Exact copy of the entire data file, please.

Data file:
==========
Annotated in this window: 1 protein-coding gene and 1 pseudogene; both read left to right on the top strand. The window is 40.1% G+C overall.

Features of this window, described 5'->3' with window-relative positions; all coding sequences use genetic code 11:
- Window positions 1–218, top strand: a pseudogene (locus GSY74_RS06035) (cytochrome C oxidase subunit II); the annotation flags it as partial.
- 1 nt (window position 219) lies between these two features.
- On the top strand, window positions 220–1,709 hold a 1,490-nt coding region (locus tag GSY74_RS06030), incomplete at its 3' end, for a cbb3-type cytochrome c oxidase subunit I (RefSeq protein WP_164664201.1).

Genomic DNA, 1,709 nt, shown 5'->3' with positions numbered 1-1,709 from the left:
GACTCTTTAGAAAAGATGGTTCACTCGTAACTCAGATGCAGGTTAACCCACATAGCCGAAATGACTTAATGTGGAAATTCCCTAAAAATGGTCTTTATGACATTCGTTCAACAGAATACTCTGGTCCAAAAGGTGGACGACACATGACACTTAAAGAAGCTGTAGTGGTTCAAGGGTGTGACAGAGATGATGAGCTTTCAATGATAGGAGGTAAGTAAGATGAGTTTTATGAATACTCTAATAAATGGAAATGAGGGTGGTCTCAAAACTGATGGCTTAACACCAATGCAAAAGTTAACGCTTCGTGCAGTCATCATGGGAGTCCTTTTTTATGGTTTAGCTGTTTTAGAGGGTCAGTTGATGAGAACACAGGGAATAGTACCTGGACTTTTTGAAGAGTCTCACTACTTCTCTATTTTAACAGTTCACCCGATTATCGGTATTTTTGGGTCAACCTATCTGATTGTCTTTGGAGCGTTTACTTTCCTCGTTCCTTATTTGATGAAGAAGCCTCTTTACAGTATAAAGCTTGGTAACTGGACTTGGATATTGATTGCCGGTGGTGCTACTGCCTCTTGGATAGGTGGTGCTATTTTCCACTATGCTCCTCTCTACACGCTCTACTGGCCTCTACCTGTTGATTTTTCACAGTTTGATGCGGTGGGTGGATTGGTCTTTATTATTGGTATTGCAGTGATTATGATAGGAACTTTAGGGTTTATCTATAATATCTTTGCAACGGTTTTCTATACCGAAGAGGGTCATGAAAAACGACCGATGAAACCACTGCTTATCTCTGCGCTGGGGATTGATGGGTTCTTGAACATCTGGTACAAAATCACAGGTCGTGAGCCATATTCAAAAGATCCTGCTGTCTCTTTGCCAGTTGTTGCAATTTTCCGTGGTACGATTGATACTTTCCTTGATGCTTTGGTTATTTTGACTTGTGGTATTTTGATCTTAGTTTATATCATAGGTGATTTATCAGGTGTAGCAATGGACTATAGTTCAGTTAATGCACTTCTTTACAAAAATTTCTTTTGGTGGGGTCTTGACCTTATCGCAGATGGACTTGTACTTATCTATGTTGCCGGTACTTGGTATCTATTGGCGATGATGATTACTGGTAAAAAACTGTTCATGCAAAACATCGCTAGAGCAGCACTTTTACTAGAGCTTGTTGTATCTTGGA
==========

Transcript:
Annotated in this window: 1 protein-coding gene and 1 pseudogene; both read left to right on the top strand. The window is 40.1% G+C overall.

Features of this window, described 5'->3' with window-relative positions; all coding sequences use genetic code 11:
- Window positions 1–218, top strand: a pseudogene (locus GSY74_RS06035) (cytochrome C oxidase subunit II); the annotation flags it as partial.
- 1 nt (window position 219) lies between these two features.
- On the top strand, window positions 220–1,709 hold a 1,490-nt coding region (locus tag GSY74_RS06030), incomplete at its 3' end, for a cbb3-type cytochrome c oxidase subunit I (RefSeq protein WP_164664201.1).

Genomic DNA, 1,709 nt, shown 5'->3' with positions numbered 1-1,709 from the left:
GACTCTTTAGAAAAGATGGTTCACTCGTAACTCAGATGCAGGTTAACCCACATAGCCGAAATGACTTAATGTGGAAATTCCCTAAAAATGGTCTTTATGACATTCGTTCAACAGAATACTCTGGTCCAAAAGGTGGACGACACATGACACTTAAAGAAGCTGTAGTGGTTCAAGGGTGTGACAGAGATGATGAGCTTTCAATGATAGGAGGTAAGTAAGATGAGTTTTATGAATACTCTAATAAATGGAAATGAGGGTGGTCTCAAAACTGATGGCTTAACACCAATGCAAAAGTTAACGCTTCGTGCAGTCATCATGGGAGTCCTTTTTTATGGTTTAGCTGTTTTAGAGGGTCAGTTGATGAGAACACAGGGAATAGTACCTGGACTTTTTGAAGAGTCTCACTACTTCTCTATTTTAACAGTTCACCCGATTATCGGTATTTTTGGGTCAACCTATCTGATTGTCTTTGGAGCGTTTACTTTCCTCGTTCCTTATTTGATGAAGAAGCCTCTTTACAGTATAAAGCTTGGTAACTGGACTTGGATATTGATTGCCGGTGGTGCTACTGCCTCTTGGATAGGTGGTGCTATTTTCCACTATGCTCCTCTCTACACGCTCTACTGGCCTCTACCTGTTGATTTTTCACAGTTTGATGCGGTGGGTGGATTGGTCTTTATTATTGGTATTGCAGTGATTATGATAGGAACTTTAGGGTTTATCTATAATATCTTTGCAACGGTTTTCTATACCGAAGAGGGTCATGAAAAACGACCGATGAAACCACTGCTTATCTCTGCGCTGGGGATTGATGGGTTCTTGAACATCTGGTACAAAATCACAGGTCGTGAGCCATATTCAAAAGATCCTGCTGTCTCTTTGCCAGTTGTTGCAATTTTCCGTGGTACGATTGATACTTTCCTTGATGCTTTGGTTATTTTGACTTGTGGTATTTTGATCTTAGTTTATATCATAGGTGATTTATCAGGTGTAGCAATGGACTATAGTTCAGTTAATGCACTTCTTTACAAAAATTTCTTTTGGTGGGGTCTTGACCTTATCGCAGATGGACTTGTACTTATCTATGTTGCCGGTACTTGGTATCTATTGGCGATGATGATTACTGGTAAAAAACTGTTCATGCAAAACATCGCTAGAGCAGCACTTTTACTAGAGCTTGTTGTATCTTGGA